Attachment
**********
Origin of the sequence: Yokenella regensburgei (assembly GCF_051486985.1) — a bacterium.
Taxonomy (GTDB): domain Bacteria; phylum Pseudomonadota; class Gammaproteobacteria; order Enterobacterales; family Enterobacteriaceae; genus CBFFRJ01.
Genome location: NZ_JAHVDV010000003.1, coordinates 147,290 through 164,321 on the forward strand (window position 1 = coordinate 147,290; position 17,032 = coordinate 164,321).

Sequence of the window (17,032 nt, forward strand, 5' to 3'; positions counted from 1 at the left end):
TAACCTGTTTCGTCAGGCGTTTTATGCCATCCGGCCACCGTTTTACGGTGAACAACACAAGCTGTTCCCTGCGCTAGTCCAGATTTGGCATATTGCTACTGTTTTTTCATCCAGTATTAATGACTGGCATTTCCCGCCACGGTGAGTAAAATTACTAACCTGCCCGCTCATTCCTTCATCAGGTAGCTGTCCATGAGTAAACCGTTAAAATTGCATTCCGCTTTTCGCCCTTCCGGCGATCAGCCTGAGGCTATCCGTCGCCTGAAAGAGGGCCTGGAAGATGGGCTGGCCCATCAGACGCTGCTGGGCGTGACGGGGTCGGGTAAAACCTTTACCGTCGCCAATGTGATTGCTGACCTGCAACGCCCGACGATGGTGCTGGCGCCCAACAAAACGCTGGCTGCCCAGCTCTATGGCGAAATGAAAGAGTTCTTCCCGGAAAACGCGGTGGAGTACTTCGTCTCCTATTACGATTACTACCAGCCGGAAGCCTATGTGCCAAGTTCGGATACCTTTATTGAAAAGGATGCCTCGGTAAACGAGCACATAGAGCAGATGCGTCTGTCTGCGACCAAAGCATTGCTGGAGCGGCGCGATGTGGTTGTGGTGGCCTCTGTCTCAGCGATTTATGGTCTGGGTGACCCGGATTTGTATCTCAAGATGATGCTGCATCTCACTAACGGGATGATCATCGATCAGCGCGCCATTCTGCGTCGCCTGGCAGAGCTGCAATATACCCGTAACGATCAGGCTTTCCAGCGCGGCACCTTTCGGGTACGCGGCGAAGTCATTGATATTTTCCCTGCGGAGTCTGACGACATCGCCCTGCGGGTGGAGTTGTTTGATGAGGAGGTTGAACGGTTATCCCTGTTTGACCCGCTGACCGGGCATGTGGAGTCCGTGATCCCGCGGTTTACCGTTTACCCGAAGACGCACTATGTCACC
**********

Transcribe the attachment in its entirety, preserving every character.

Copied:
Origin of the sequence: Yokenella regensburgei (assembly GCF_051486985.1) — a bacterium.
Taxonomy (GTDB): domain Bacteria; phylum Pseudomonadota; class Gammaproteobacteria; order Enterobacterales; family Enterobacteriaceae; genus CBFFRJ01.
Genome location: NZ_JAHVDV010000003.1, coordinates 147,290 through 164,321 on the forward strand (window position 1 = coordinate 147,290; position 17,032 = coordinate 164,321).

Sequence of the window (17,032 nt, forward strand, 5' to 3'; positions counted from 1 at the left end):
TAACCTGTTTCGTCAGGCGTTTTATGCCATCCGGCCACCGTTTTACGGTGAACAACACAAGCTGTTCCCTGCGCTAGTCCAGATTTGGCATATTGCTACTGTTTTTTCATCCAGTATTAATGACTGGCATTTCCCGCCACGGTGAGTAAAATTACTAACCTGCCCGCTCATTCCTTCATCAGGTAGCTGTCCATGAGTAAACCGTTAAAATTGCATTCCGCTTTTCGCCCTTCCGGCGATCAGCCTGAGGCTATCCGTCGCCTGAAAGAGGGCCTGGAAGATGGGCTGGCCCATCAGACGCTGCTGGGCGTGACGGGGTCGGGTAAAACCTTTACCGTCGCCAATGTGATTGCTGACCTGCAACGCCCGACGATGGTGCTGGCGCCCAACAAAACGCTGGCTGCCCAGCTCTATGGCGAAATGAAAGAGTTCTTCCCGGAAAACGCGGTGGAGTACTTCGTCTCCTATTACGATTACTACCAGCCGGAAGCCTATGTGCCAAGTTCGGATACCTTTATTGAAAAGGATGCCTCGGTAAACGAGCACATAGAGCAGATGCGTCTGTCTGCGACCAAAGCATTGCTGGAGCGGCGCGATGTGGTTGTGGTGGCCTCTGTCTCAGCGATTTATGGTCTGGGTGACCCGGATTTGTATCTCAAGATGATGCTGCATCTCACTAACGGGATGATCATCGATCAGCGCGCCATTCTGCGTCGCCTGGCAGAGCTGCAATATACCCGTAACGATCAGGCTTTCCAGCGCGGCACCTTTCGGGTACGCGGCGAAGTCATTGATATTTTCCCTGCGGAGTCTGACGACATCGCCCTGCGGGTGGAGTTGTTTGATGAGGAGGTTGAACGGTTATCCCTGTTTGACCCGCTGACCGGGCATGTGGAGTCCGTGATCCCGCGGTTTACCGTTTACCCGAAGACGCACTATGTCACC